I’ve written and been inspired by Ansel Adams’ WWII Japanese-American internment camp photos for years, but inexplicably, I haven’t looked closely at Dorothea Lange’s. Paul has some intriguing examples at Eyeteeth. He also notes that Lange was actually covering the internment process for the War Relocation Authority, which quickly became as complicated as you might imagine. According to the Library of Congress, the US government immediately censored many of Lange’s photos, which tended to highlight the patriotism of the Americans being imprisoned without cause or charge. They weren’t widely seen or known until 1972, when the Whitney organized an exhibition about the internment titled Executive Order 9066.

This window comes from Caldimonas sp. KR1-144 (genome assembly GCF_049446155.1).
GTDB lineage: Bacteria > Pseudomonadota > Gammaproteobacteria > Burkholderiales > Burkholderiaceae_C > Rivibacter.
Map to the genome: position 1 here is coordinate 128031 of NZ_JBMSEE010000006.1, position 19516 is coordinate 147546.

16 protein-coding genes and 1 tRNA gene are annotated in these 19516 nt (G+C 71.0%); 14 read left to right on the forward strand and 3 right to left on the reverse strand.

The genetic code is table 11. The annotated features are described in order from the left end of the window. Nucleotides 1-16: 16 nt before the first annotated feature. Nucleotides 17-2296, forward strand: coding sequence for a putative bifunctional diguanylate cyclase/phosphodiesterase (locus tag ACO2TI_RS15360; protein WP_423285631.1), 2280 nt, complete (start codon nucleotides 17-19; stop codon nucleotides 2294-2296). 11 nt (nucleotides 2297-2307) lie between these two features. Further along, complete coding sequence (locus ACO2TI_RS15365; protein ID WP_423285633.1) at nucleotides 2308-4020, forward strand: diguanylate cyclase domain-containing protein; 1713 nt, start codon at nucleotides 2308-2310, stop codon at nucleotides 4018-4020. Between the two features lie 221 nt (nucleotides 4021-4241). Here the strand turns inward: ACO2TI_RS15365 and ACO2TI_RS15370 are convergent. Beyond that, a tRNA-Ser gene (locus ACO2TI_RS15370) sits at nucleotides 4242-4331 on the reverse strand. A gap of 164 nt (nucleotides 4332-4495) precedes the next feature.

The caption on this photo, taken in San Francisco in March 1942, when the store was being confiscated and its owner jailed, says the UC graduate nisei had installed the banner outside on Dec. 8, 1941. So on the bright side, in those four heated, panicked months, no one tore it down.
Day of Remembrance – Dorothea Lange’s Japanese Internment Photos [eyeteeth]
Dorothea Lange: Women Come To The Front [loc.gov]